Feb. 4, 2005 -- American companies cut fewer than 100,000 jobs in January, the lowest level since last August.

According to outplacement firm Challenger, Gray & Christmas of Chicago, employers cut 92,351 jobs last month, a 15 percent improvement from the 109,245 jobs cut in December.

Employers cited cost-cutting as the leading reason for laying off employees, followed by mergers and acquisitions. The firm's principal, John A. Challenger, said he expected the rate of mergers and acquisitions to continue to impact employment levels throughout the year.

"Merger activity is starting to accelerate in many industries. On Monday alone there were at least three major deals announced, including the mega-merger between SBC and AT&T, which is likely to result in significant job cuts," said Mr. Challenger.

The greatest number of cuts, 11,556, was in the government and non-profit sector. Financial and automotive companies also reduced a significant number of workers, dropping 11,220 and 10,537 respectively. The telecom sector, which cut roughly 51,000 jobs in the last four months of 2004, cut just 1,429 workers in January.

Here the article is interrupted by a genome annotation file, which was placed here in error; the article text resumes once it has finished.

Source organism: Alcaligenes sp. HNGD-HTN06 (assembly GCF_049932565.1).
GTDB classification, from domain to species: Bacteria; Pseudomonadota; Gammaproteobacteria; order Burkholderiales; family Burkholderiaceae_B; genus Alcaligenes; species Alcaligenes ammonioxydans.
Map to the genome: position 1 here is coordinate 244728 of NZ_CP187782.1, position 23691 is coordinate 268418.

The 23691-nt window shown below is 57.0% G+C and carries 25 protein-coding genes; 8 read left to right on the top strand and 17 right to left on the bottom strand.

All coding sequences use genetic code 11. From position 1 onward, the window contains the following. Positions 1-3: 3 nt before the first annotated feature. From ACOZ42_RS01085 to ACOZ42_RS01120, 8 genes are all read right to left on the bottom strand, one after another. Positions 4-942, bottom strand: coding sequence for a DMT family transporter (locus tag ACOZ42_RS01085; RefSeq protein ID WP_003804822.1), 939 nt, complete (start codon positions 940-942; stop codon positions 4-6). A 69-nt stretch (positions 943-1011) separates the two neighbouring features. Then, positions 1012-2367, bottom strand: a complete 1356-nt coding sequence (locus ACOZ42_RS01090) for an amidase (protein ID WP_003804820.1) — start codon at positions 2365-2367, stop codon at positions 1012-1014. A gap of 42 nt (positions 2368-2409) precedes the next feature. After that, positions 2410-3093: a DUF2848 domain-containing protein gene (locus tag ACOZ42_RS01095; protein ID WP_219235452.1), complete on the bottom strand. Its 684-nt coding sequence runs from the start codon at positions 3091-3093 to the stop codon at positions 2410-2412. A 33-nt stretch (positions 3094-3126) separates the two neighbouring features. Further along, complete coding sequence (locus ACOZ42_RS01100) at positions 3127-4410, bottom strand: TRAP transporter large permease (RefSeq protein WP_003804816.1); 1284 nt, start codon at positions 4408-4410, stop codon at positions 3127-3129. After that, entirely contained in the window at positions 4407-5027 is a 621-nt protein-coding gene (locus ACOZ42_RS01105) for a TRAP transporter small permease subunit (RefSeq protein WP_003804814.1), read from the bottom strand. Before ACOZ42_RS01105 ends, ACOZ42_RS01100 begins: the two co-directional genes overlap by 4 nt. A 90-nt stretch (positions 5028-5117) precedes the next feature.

Overall, compared to the same time last year, January saw 27 percent fewer job cuts.

In addition to stemming job reduction in January, employers announced plans to hire 29,832 workers, a 40 percent improvement from December.

These figures bode well for the health of the job market, said Mr. Challenger. "The fact that job cuts declined from December, as well as last January, is a sign of job market improvement, bolstered further by announced plans to add nearly 30,000 jobs in the coming weeks and months," Mr. Challenger said.